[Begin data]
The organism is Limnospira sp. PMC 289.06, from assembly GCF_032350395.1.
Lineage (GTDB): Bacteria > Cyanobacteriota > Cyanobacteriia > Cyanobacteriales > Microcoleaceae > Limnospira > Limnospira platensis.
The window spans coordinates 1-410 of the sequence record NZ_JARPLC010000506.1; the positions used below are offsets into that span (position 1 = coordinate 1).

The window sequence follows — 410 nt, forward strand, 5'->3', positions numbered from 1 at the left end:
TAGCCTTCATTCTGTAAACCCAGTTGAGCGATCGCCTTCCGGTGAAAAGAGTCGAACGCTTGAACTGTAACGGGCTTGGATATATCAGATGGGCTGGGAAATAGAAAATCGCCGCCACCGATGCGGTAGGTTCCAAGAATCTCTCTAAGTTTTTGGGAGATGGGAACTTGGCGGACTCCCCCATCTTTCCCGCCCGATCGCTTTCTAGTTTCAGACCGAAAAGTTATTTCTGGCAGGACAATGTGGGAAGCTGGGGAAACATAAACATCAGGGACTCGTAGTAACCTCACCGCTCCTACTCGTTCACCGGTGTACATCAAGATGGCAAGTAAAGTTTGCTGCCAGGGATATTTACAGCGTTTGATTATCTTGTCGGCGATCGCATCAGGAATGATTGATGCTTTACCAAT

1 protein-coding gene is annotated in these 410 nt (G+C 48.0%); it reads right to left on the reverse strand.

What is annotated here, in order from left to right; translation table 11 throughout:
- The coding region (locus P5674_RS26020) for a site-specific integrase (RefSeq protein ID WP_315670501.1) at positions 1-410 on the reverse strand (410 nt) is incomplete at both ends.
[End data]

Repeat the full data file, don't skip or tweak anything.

The organism is Limnospira sp. PMC 289.06, from assembly GCF_032350395.1.
Lineage (GTDB): Bacteria > Cyanobacteriota > Cyanobacteriia > Cyanobacteriales > Microcoleaceae > Limnospira > Limnospira platensis.
The window spans coordinates 1-410 of the sequence record NZ_JARPLC010000506.1; the positions used below are offsets into that span (position 1 = coordinate 1).

The window sequence follows — 410 nt, forward strand, 5'->3', positions numbered from 1 at the left end:
TAGCCTTCATTCTGTAAACCCAGTTGAGCGATCGCCTTCCGGTGAAAAGAGTCGAACGCTTGAACTGTAACGGGCTTGGATATATCAGATGGGCTGGGAAATAGAAAATCGCCGCCACCGATGCGGTAGGTTCCAAGAATCTCTCTAAGTTTTTGGGAGATGGGAACTTGGCGGACTCCCCCATCTTTCCCGCCCGATCGCTTTCTAGTTTCAGACCGAAAAGTTATTTCTGGCAGGACAATGTGGGAAGCTGGGGAAACATAAACATCAGGGACTCGTAGTAACCTCACCGCTCCTACTCGTTCACCGGTGTACATCAAGATGGCAAGTAAAGTTTGCTGCCAGGGATATTTACAGCGTTTGATTATCTTGTCGGCGATCGCATCAGGAATGATTGATGCTTTACCAAT

1 protein-coding gene is annotated in these 410 nt (G+C 48.0%); it reads right to left on the reverse strand.

What is annotated here, in order from left to right; translation table 11 throughout:
- The coding region (locus P5674_RS26020) for a site-specific integrase (RefSeq protein ID WP_315670501.1) at positions 1-410 on the reverse strand (410 nt) is incomplete at both ends.